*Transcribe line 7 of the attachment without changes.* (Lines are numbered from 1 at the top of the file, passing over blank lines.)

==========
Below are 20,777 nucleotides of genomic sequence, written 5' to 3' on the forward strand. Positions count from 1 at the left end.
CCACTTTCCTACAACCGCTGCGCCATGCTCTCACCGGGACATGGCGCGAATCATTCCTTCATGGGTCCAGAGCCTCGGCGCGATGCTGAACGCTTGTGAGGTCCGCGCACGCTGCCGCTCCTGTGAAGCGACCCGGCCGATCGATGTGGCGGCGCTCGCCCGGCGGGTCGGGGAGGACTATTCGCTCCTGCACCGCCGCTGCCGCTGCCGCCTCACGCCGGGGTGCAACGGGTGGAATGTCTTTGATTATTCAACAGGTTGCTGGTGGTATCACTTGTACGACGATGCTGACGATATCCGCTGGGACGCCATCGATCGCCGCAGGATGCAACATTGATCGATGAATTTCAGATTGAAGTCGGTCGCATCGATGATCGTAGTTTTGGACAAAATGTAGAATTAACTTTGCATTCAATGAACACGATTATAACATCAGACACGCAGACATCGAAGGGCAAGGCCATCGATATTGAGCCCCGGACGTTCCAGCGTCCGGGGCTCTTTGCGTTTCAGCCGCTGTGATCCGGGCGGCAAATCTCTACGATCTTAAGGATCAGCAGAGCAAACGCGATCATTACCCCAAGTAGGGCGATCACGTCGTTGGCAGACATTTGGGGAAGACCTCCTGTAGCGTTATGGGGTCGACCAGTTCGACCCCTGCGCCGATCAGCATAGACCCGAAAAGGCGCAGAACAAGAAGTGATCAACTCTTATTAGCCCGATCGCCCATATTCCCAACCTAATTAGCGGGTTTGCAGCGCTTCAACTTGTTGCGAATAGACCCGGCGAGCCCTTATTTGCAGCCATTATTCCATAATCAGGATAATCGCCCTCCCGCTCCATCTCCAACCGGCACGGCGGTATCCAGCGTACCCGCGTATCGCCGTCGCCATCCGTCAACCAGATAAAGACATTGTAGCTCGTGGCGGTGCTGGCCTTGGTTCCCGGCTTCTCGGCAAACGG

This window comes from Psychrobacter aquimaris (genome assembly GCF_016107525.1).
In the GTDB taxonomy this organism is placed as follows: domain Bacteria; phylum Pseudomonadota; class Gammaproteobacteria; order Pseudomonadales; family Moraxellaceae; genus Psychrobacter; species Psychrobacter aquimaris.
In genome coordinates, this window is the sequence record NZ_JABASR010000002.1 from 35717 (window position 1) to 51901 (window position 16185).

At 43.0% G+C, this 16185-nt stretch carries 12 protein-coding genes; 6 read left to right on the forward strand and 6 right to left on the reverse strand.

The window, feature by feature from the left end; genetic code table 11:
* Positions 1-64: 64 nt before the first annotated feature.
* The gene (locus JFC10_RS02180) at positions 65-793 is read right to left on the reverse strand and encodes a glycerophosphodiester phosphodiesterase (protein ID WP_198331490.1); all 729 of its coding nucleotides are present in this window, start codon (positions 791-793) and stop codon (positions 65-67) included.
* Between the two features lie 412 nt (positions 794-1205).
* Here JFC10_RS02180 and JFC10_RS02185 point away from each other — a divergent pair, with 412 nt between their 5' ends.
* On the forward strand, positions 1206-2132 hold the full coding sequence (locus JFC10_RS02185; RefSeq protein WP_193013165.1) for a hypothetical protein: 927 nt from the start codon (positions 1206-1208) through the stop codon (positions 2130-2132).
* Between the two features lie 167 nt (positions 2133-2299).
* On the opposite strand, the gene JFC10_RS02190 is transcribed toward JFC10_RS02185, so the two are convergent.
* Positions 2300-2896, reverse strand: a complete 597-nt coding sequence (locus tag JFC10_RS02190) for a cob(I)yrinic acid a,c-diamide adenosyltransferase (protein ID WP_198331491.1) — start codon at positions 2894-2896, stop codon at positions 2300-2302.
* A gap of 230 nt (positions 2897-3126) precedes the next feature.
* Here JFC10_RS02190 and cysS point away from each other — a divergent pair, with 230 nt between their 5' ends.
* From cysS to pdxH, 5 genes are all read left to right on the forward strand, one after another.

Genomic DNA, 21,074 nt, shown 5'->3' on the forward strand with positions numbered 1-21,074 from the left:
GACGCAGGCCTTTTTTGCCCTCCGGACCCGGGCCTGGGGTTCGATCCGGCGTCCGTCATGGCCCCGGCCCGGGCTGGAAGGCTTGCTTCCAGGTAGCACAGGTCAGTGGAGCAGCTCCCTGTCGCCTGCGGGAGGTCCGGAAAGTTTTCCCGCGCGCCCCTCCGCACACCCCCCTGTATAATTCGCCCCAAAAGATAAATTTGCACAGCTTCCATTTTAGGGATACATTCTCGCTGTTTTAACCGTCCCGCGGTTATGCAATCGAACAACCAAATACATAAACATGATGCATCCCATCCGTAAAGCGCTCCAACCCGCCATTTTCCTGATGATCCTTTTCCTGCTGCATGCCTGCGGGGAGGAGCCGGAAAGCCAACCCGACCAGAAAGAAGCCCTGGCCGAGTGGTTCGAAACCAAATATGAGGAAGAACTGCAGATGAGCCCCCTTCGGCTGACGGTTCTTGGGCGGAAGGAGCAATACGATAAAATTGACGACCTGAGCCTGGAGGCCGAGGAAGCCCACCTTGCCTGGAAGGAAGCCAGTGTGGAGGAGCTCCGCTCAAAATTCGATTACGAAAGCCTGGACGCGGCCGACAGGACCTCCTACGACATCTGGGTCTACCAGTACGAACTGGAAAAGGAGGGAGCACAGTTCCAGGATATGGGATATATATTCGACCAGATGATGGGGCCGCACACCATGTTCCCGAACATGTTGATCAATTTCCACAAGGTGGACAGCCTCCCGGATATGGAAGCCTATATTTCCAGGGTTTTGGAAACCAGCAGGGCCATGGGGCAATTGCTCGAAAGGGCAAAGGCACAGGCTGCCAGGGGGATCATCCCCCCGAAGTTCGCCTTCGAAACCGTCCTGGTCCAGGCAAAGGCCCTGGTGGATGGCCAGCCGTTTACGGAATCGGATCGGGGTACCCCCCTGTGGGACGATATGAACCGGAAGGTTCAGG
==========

The window, feature by feature from the left end; genetic code table 11: